Family Curse: Field Notebooks (1880-2020)

First, I love a novella. Not too big, not too small, sized just right. Who has time for 900-page tomes? Not me. Short stories are great, I enjoy them, but they’re stories, not (mini) novels. Novellas rule by allowing just enough space to set the stage, round out a character, and develop a plot.

Tenacity Plys does just that with Family Curse: Field Notebooks (1880-2020), a perfectly sized examination of family secrets, cycles and patterns. It’s an interesting and low-key funny read, written by a natural storyteller.

It’s 2020 and Virgil Sykes is working on sifting through late Aunt Deb’s belongings and finds a diary, or several diaries in one. At the same time, they decide to write their own ‘Cleaning Notes’ account, longhand, stating “Yes, I’m writing this in pen – I live without regret.” That made me smile.

As Virgil starts reading the old diaries – from 1993, 1965 and the 1800s – you find out that disappearances or alien abductions have been part of the family tradition going back over 100 years. Some strange happenings in the woods behind the family house.

The woods are a sinister character in this novella, and Plys gets you to see and feel the tension of the unknown. Never go into the woods!

Plys handles all the different voices in the diaries well. I especially liked Virginia, Virgil’s mother, who lost her sister to the woods / aliens. She treated it as a mystery to be solved and not just something that happens to the family once a generation or so.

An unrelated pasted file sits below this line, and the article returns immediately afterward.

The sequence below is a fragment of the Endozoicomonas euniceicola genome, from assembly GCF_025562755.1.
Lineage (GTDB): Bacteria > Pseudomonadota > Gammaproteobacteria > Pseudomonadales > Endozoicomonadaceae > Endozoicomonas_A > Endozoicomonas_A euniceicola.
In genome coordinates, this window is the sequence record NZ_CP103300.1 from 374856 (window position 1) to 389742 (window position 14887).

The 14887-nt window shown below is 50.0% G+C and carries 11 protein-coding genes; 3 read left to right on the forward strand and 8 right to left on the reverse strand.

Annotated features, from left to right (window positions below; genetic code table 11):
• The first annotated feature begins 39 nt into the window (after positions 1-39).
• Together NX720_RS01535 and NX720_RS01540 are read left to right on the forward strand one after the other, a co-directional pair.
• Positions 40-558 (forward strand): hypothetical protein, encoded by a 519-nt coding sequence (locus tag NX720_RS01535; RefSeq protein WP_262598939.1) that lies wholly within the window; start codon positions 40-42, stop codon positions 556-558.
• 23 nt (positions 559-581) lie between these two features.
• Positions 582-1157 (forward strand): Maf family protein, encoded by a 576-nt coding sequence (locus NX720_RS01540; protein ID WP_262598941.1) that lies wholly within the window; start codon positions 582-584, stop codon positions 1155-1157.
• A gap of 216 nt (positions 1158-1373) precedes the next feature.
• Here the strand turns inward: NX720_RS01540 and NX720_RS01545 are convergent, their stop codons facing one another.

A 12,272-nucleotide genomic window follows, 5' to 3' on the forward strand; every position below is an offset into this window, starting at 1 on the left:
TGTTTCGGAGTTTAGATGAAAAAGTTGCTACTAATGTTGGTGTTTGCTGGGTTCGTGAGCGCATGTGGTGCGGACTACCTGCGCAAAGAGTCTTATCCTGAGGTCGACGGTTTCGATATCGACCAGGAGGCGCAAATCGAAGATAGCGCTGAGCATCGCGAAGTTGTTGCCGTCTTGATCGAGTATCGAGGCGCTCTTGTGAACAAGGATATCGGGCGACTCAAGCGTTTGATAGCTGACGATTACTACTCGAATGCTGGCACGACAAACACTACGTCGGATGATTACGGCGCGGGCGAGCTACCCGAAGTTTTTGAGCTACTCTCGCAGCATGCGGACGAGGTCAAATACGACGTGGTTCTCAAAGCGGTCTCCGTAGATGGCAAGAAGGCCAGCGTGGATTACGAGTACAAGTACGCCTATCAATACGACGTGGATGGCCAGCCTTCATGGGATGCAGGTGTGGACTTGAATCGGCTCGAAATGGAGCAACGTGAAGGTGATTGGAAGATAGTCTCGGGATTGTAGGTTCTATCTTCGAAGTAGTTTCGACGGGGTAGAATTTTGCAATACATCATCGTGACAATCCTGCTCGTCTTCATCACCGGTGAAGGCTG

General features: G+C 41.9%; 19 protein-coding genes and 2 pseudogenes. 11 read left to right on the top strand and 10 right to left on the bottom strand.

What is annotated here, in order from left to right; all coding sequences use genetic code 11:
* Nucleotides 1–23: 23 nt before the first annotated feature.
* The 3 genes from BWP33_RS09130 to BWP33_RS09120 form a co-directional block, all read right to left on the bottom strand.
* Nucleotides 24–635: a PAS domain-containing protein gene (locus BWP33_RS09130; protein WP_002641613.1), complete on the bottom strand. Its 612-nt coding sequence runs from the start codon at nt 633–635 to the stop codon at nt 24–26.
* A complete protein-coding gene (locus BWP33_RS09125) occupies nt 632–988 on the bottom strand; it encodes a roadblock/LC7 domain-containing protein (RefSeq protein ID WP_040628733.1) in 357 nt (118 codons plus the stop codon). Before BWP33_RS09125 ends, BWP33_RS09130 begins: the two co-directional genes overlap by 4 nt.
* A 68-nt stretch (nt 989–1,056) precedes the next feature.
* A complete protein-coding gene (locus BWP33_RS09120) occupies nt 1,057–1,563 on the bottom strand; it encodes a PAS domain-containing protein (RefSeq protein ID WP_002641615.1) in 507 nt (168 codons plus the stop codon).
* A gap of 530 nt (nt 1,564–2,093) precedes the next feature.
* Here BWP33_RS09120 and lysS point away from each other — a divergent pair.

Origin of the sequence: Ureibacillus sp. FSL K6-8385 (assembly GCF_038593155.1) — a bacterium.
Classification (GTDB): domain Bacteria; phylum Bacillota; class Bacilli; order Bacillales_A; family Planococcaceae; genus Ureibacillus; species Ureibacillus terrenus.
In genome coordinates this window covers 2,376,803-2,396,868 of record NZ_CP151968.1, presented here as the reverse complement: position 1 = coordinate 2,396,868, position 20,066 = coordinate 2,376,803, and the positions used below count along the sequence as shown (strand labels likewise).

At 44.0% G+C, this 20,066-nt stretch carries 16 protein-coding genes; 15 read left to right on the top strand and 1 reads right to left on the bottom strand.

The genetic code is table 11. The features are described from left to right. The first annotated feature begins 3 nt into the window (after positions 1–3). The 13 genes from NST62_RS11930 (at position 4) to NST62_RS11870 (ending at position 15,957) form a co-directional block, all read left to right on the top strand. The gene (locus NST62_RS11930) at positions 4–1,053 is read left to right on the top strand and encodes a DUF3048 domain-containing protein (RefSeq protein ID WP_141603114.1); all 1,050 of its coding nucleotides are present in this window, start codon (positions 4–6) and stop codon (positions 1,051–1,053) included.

As Virgil reads the diaries, they use colored sticky notes to mark passages. The stickies are color-coded: yellow for things to look up later, green for comments. It’s a clever way to keep Virgil’s reflections and thoughts at the forefront, for this is Virgil’s story.

I liked Virgil, who is smart and knowing one moment and then slightly unsure of themselves the next. They use humor to deflect, like when a knock comes late at night and there’s no way they’re going to answer the door. Could be one of the “sons of lynchers and witch burners” from town, who don’t like the different, the queer or neurodivergent.

Plys weaves in mentions of Changelings throughout Family Curse, and it’s interesting to think of how myths and stories can take hold, even in the face of reason and fact. Depending on when they lived throughout history, neurodivergent people, and people who don’t conform to standard gender definitions, were possibly viewed as mentally ill or under the influence of a demon, and they were often murdered. Which obviously is outrageous but if you pay attention to the news, you know it continues.

Plys is a talented writer with the ability condense things down to their essence, like this thought –

…myths are created by people, for their own reasons; a monster is a shadow cast by a human.

Family Curse is meant to be read and re-read, to fully grasp the layers and connections, and to enjoy the sly humor and intelligence of Tenacity Plys.

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